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Most Helpful Customer Reviews

2 of 2 people found the following review helpful By A Customer on June 23, 1999
Format: Mass Market Paperback
To judge by the above reviews, I enjoyed this book a lot more than other people have. I thought that the character of Vheod was initially intriguing and while the author doesn't fully explore his past or how he interacts with others, I think that overall "The Glass Prison" was a fun read. I do agree that Whitlock and Melann's attitudes get annoying after a while, especially considering the lengths Vheod goes to in able to help them. However, the book resolves nicely with a little action (and a little romance) and I'm looking forward to the next book.
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2 of 2 people found the following review helpful By A Customer on March 22, 2000
Format: Mass Market Paperback
This was my first AD&D book, even though I play a lot. I thought the book was actually quite good.. I don't have many bad comments about the book... The characters were very solid, as was the plot... Monte Cook is a good writer for an excellent campaign in an even cooler universe.
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1 of 1 people found the following review helpful By uzzyl77 on January 29, 2004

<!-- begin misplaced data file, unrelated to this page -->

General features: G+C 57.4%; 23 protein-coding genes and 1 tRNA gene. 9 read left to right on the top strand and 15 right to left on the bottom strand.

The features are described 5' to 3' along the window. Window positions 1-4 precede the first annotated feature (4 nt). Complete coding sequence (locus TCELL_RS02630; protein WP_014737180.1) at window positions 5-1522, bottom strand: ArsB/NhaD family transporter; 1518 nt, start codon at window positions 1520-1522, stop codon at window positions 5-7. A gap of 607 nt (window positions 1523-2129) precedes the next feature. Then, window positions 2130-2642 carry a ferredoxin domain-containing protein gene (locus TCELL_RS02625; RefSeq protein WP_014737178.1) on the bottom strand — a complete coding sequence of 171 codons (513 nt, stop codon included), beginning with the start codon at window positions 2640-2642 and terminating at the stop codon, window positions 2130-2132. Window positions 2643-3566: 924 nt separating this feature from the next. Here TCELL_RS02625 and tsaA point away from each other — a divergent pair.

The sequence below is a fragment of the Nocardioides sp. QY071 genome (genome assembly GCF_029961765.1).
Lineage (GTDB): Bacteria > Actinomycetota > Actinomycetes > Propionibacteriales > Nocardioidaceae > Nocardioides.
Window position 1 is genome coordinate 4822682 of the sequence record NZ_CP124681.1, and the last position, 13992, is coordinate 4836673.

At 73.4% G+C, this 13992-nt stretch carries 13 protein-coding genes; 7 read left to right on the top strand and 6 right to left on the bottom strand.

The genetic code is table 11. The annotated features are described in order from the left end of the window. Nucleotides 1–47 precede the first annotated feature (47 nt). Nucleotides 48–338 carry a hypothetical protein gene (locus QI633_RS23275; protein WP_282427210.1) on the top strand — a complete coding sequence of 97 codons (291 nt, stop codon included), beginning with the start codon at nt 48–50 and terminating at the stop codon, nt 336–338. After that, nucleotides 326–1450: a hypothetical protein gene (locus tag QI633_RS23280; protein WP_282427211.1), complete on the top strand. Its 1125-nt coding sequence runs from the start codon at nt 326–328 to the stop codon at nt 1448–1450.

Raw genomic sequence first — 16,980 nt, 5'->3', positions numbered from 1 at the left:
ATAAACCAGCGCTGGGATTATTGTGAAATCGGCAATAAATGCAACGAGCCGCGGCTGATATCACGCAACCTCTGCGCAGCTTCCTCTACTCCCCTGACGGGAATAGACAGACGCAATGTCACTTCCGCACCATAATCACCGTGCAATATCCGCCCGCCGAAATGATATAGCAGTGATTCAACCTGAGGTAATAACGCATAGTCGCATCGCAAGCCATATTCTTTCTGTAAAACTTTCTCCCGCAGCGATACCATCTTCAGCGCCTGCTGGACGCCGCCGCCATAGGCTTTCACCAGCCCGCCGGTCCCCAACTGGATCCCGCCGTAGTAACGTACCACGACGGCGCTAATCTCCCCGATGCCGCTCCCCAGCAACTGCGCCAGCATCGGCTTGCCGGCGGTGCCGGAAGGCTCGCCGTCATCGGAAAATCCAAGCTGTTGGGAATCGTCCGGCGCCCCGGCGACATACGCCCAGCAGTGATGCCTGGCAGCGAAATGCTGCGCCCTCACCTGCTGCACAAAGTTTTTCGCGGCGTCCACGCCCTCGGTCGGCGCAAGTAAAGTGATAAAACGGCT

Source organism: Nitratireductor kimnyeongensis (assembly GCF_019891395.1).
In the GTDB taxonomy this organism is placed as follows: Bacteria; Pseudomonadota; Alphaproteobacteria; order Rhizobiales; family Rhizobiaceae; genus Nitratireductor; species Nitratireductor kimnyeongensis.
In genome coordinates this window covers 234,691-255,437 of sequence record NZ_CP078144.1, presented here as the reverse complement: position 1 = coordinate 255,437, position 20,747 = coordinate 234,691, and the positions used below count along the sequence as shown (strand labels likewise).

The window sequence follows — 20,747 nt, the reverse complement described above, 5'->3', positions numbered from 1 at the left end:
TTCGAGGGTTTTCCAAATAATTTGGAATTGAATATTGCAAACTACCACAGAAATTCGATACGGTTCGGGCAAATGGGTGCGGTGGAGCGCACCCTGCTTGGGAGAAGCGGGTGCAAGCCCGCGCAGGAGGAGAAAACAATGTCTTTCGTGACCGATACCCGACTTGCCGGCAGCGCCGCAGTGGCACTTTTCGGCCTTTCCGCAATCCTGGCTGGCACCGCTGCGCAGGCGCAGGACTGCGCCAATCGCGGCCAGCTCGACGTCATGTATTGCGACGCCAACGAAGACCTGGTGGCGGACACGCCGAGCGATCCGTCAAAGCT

Format: Mass Market Paperback
This was one of the first books in the FG setting that I have read. I found Cook's description of the Abyss and the realms of the ravenwitch to be particularly intriguing and well written. For me, the descriptions alone made the book worth reading. Cook's cambion hero was also well developed and believable.
The budding romance between he and the cleric could have been a bit better developed.
Overall a great read.
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Format: Mass Market Paperback
The Glass Prison deals with a familiar part of the Realms: the lands between the Thunder Peaks and Tilverton (the wildlands on the eastern border of Cormyr).
The book sheds light on Vheod, a Cambion out of Broken Reach, a city found on the Outer Plane of the Abyss, as he copes with his evil nature and tries to overcome its inherent evil. He teams up with Melann, a human priestess of Chauntea and her warrior brother Whitlock in search of a Balor, named Chare'en, who threatens the region and possesses the key to lifting the curse that has been plaguing their family for generations.

On the positive side, the book is very well written, and the plot as a whole is excellent.
Moreover, the main hero, Vheod (Thief/Fighter/Wizard Pp144), is an interesting character.
In addition, my favorite part of the book was the Abyssal story involving the shipwright and Demogorgon, which I thought was great!

On the negative side, there are too many similarities between Vheod and Drizzt Do'Urden.